What is Radon?
Radon is a colorless, tasteless and odorless gas that causes lung cancer. Exposure to radon is the second leading cause of lung cancer in the United States, after smoking. Radon-related lung cancers result in an estimated 21,000 deaths annually in the United States.
Studies Find Direct Evidence Linking Radon in Homes to Lung Cancer
(2005) Two studies show definitive evidence of an association between residential radon exposure and lung cancer. Two studies, a North American study and a European study, both combined data from several previous residential studies. These two studies go a step beyond earlier findings. They confirm the radon health risks predicted by occupational studies of underground miners who breathed radon for a period of years.
Early in the debate about radon-related risks, some researchers questioned whether occupational studies could be used to calculate risks from exposure to radon in the home environment. “These findings effectively end any doubts about the risks to Americans of having radon in their homes,” said Tom Kelly, Former Director of EPA’s Indoor Environments Division. “We know that radon is a carcinogen. This research confirms that breathing low levels of radon can lead to lung cancer.”
- Read the “Iowa Radon Lung Cancer Study” by Dr. William Field on radon-related lung cancer in women.
- Read the “Radon in Homes and Risk of Lung Cancer: Collaborative Analysis of Individual Data from 13 European case-control studies” by Dr. David Hill.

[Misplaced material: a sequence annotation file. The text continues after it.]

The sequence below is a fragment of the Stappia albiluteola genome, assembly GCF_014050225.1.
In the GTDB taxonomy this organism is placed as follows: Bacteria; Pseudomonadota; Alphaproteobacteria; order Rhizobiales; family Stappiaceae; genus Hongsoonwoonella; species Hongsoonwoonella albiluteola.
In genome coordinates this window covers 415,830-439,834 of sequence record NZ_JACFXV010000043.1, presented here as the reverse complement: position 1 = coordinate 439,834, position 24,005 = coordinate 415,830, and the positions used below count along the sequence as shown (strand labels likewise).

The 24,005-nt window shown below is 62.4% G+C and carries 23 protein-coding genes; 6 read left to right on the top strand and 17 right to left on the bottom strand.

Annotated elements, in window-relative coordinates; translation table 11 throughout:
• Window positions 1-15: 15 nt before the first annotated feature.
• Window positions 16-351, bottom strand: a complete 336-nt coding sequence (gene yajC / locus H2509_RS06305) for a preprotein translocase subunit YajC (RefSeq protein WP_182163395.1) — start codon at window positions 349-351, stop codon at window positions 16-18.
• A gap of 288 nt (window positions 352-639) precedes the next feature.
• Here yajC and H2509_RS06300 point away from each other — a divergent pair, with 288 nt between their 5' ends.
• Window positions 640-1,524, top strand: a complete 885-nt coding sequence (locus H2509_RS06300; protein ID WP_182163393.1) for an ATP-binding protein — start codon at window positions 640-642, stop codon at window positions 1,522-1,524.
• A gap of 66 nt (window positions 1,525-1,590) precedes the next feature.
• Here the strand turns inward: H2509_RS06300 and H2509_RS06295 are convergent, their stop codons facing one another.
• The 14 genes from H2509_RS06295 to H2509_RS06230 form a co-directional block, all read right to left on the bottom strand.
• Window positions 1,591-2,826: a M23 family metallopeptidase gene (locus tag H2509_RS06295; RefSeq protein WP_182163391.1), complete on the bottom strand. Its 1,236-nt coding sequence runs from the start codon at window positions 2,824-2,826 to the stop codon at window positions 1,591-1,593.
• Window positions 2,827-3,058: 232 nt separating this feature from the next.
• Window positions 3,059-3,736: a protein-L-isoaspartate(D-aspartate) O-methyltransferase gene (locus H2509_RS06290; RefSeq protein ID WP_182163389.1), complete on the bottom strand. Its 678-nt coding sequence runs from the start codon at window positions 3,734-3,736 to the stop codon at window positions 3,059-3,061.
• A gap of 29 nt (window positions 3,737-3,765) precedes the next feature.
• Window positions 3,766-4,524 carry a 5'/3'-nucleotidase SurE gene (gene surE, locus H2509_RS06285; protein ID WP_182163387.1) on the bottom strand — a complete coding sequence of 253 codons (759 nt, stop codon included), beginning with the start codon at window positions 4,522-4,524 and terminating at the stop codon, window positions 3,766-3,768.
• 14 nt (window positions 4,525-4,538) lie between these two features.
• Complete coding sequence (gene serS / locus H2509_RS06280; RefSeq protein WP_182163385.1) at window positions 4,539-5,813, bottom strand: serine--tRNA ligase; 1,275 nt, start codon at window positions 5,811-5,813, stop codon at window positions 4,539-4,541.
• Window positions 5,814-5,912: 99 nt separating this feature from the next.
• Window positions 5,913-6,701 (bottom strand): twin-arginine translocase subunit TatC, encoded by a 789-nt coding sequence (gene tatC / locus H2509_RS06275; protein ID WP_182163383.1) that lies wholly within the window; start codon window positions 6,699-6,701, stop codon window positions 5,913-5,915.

- Lung cancer kills thousands of Americans every year. Smoking, radon, and secondhand smoke are the leading causes of lung cancer. Although lung cancer can be treated, the survival rate is one of the lowest for those with cancer. From the time of diagnosis, between 11 and 15 percent of those afflicted will live beyond five years, depending upon demographic factors. In many cases lung cancer can be prevented.
- Radon is the number one cause of lung cancer among non-smokers, according to EPA estimates. Overall, radon is the second leading cause of lung cancer. Radon is responsible for about 21,000 lung cancer deaths every year. About 2,900 of these deaths occur among people who have never smoked. On January 13, 2005, Dr. Richard H. Carmona, the U.S. Surgeon General, issued a national health advisory on radon.
EPA and your state health department strongly recommend that ALL home buyers and owners have their home tested for indoor radon.
Homes with elevated radon can easily be fixed!
To schedule a Radon Test in Maryland, Washington D.C., Northern Virginia, or a surrounding area, contact us today at 410-925-1055.